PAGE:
Allen Robinson's says instincts helps him win jump balls

Allen Robinson should expect to see more 50-50 balls thrown his way as part of the Jaguars' regular offense. Stephen B. Morton/AP

JACKSONVILLE, Fla. -- There have been times when Jacksonville Jaguars receiver Allen Robinson has watched tape of a practice and been mystified.

Not over a defensive formation or play call, but about how in the heck he managed to make a leaping, body-contorting catch when he was being covered pretty well.

"Sometimes [he does wonder how he caught the ball]," Robinson admitted. "That's really just on instincts. Just go up there and find a way to make a play and you end up making it."

Robinson did that twice for 88 yards against Miami last Sunday. He out-jumped cornerback Brent Grimes for a 36-yard reception and out-jumped cornerback Brice McCain for a 52-yard catch. In each case, Robinson was covered pretty well but still came down with the football.

Expect to see more of that. After seeing Robinson making those types of catches in organized team activities, minicamp, training camp and now the regular season, offensive coordinator Greg Olson and quarterback Blake Bortles said throwing 50-50 balls to Robinson is going to be a regular part of the offense.

"I think there's a fine line of how much you do it, but I think a guy like that you've got to give him his opportunities," Bortles said. "He has to have balls thrown his direction in order to make plays. I think you've definitely got to give him opportunities."

Not every receiver can make those kinds of plays, but Robinson can because of his size (6-foot-3), athleticism, and ability to jump out of the gym (39-inch vertical leap). However, he said none of those things are his biggest asset in those situations.

"Just instincts," Robinson said. "That's my main thing, just going up there trying to get it at its highest point. A big thing is just instincts for me."

Coach Gus Bradley said last season he wanted Bortles to throw more 50-50 balls to Robinson. He's matched up with a smaller cornerback down the sideline? Throw it up. First and second reads are covered but Robinson has a small amount of separation? Throw it up. The key is throwing the ball in way that allows Robinson to have a chance to make a play.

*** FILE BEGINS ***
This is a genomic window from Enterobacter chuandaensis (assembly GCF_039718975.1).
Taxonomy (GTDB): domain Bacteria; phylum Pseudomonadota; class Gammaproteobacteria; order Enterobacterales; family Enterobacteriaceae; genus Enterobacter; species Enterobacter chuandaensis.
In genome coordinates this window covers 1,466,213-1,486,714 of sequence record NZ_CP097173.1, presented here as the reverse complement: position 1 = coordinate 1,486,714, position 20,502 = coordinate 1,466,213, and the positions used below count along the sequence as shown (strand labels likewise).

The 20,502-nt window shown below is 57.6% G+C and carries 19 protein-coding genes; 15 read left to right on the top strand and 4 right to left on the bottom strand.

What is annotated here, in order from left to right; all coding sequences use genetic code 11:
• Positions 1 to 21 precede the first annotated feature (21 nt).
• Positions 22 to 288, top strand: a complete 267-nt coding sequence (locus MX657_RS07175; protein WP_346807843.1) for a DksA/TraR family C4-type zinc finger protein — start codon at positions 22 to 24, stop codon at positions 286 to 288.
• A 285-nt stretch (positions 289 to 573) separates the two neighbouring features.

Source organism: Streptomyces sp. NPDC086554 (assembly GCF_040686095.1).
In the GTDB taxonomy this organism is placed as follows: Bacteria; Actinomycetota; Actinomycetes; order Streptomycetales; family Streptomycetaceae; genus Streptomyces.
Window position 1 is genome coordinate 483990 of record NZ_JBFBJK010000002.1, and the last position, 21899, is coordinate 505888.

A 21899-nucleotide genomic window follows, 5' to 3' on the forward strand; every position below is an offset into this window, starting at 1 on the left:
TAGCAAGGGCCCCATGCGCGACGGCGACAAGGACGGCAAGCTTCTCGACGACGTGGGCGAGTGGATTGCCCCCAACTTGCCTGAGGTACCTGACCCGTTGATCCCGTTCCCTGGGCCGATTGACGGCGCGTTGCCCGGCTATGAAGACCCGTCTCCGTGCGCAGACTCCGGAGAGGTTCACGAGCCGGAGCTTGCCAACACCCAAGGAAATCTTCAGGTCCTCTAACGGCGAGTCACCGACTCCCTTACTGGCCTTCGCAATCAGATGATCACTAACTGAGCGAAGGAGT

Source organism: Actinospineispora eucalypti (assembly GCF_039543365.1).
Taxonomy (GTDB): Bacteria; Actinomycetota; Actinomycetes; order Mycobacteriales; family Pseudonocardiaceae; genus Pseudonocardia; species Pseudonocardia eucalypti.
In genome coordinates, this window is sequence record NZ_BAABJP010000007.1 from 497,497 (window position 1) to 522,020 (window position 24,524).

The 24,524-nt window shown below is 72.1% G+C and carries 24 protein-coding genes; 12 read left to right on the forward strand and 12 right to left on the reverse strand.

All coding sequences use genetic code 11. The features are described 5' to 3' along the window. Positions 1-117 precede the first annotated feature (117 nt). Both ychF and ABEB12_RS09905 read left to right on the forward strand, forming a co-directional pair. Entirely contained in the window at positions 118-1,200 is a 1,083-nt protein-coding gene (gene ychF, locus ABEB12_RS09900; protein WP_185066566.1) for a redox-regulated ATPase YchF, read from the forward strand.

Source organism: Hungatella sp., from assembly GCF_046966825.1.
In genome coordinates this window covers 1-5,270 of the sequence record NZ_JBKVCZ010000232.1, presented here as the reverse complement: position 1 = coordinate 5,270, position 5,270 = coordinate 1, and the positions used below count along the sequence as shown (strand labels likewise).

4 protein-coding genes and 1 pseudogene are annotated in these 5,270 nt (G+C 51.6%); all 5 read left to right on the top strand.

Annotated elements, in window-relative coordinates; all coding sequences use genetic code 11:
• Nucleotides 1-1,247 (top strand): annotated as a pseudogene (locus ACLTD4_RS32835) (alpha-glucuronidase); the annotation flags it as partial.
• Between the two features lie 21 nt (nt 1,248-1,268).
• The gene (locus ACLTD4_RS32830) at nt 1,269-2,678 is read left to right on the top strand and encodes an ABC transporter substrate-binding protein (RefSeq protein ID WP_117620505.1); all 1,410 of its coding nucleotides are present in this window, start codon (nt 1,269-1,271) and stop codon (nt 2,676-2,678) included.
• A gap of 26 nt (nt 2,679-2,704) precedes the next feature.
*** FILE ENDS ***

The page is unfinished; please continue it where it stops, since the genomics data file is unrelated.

It took a bit of time for Robinson and Bortles to develop trust in each other but they're in sync now.

"The physical talent that he has and obviously the jumping ability, he is obviously kind of a physical specimen," Bortles said. "I think anytime as a quarterback you throw a ball up there you hope your guy is better than theirs and goes and makes a play. He's a guy that has the ability to do that every time.

"So it's always cool and as a quarterback [it's] good to have a guy like that."

Bortles has to be careful that he's not doing it too much, and he's not doing it in the wrong situations, either. Robinson isn't always going to make the catch and sometimes the ball will be intercepted.

"I think there is a fine line, but I don't think we've reached it yet," Olson said. "It's a big man's game. We've always said that. It really is in the National Football League. If you have size and speed, which he possesses, and a jumping ability, it certainly plays to his advantage.

"He'll continue to develop and can get better. He'll be the first one to tell you that he'll continue to get better. That's what we're excited about."

Which means Robinson could be spending a lot more time watching film and wondering how he did what he did.